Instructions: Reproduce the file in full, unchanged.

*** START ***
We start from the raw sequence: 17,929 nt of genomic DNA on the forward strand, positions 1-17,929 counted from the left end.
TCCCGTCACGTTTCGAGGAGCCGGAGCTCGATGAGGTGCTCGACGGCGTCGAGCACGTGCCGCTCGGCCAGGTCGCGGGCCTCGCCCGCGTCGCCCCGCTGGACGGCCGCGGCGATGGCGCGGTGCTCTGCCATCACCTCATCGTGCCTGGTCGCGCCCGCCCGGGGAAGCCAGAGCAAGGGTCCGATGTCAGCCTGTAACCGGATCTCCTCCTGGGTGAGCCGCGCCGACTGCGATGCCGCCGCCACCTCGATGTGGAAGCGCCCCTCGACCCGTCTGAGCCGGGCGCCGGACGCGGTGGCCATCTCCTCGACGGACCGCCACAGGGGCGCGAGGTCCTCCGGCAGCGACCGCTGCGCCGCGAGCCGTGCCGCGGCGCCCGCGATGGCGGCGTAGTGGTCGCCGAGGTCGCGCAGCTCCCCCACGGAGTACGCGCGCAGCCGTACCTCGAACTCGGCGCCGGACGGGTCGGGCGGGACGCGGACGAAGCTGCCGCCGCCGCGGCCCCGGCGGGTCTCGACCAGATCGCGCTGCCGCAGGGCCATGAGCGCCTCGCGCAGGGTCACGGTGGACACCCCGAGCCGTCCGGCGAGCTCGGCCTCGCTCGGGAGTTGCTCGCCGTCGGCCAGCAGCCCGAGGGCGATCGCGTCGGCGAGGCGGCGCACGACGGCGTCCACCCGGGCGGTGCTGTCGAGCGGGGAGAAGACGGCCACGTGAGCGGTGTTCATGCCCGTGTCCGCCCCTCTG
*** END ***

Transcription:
We start from the raw sequence: 17,929 nt of genomic DNA on the forward strand, positions 1-17,929 counted from the left end.
TCCCGTCACGTTTCGAGGAGCCGGAGCTCGATGAGGTGCTCGACGGCGTCGAGCACGTGCCGCTCGGCCAGGTCGCGGGCCTCGCCCGCGTCGCCCCGCTGGACGGCCGCGGCGATGGCGCGGTGCTCTGCCATCACCTCATCGTGCCTGGTCGCGCCCGCCCGGGGAAGCCAGAGCAAGGGTCCGATGTCAGCCTGTAACCGGATCTCCTCCTGGGTGAGCCGCGCCGACTGCGATGCCGCCGCCACCTCGATGTGGAAGCGCCCCTCGACCCGTCTGAGCCGGGCGCCGGACGCGGTGGCCATCTCCTCGACGGACCGCCACAGGGGCGCGAGGTCCTCCGGCAGCGACCGCTGCGCCGCGAGCCGTGCCGCGGCGCCCGCGATGGCGGCGTAGTGGTCGCCGAGGTCGCGCAGCTCCCCCACGGAGTACGCGCGCAGCCGTACCTCGAACTCGGCGCCGGACGGGTCGGGCGGGACGCGGACGAAGCTGCCGCCGCCGCGGCCCCGGCGGGTCTCGACCAGATCGCGCTGCCGCAGGGCCATGAGCGCCTCGCGCAGGGTCACGGTGGACACCCCGAGCCGTCCGGCGAGCTCGGCCTCGCTCGGGAGTTGCTCGCCGTCGGCCAGCAGCCCGAGGGCGATCGCGTCGGCGAGGCGGCGCACGACGGCGTCCACCCGGGCGGTGCTGTCGAGCGGGGAGAAGACGGCCACGTGAGCGGTGTTCATGCCCGTGTCCGCCCCTCTG